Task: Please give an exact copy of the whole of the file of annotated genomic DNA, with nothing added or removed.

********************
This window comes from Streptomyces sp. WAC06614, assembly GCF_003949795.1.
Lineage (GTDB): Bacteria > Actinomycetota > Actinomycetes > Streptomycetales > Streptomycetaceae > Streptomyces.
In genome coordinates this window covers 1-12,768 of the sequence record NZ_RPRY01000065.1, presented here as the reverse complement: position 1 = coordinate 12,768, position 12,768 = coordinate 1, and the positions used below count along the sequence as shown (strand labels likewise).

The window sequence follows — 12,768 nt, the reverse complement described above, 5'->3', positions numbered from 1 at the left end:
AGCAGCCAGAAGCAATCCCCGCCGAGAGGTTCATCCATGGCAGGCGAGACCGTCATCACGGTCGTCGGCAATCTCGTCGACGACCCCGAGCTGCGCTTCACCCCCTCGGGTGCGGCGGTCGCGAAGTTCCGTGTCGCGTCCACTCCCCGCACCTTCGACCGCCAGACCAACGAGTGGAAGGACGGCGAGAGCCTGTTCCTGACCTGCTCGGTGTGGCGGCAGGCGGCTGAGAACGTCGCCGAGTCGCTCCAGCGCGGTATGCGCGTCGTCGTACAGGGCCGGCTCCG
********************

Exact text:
This window comes from Streptomyces sp. WAC06614, assembly GCF_003949795.1.
Lineage (GTDB): Bacteria > Actinomycetota > Actinomycetes > Streptomycetales > Streptomycetaceae > Streptomyces.
In genome coordinates this window covers 1-12,768 of the sequence record NZ_RPRY01000065.1, presented here as the reverse complement: position 1 = coordinate 12,768, position 12,768 = coordinate 1, and the positions used below count along the sequence as shown (strand labels likewise).

The window sequence follows — 12,768 nt, the reverse complement described above, 5'->3', positions numbered from 1 at the left end:
AGCAGCCAGAAGCAATCCCCGCCGAGAGGTTCATCCATGGCAGGCGAGACCGTCATCACGGTCGTCGGCAATCTCGTCGACGACCCCGAGCTGCGCTTCACCCCCTCGGGTGCGGCGGTCGCGAAGTTCCGTGTCGCGTCCACTCCCCGCACCTTCGACCGCCAGACCAACGAGTGGAAGGACGGCGAGAGCCTGTTCCTGACCTGCTCGGTGTGGCGGCAGGCGGCTGAGAACGTCGCCGAGTCGCTCCAGCGCGGTATGCGCGTCGTCGTACAGGGCCGGCTCCG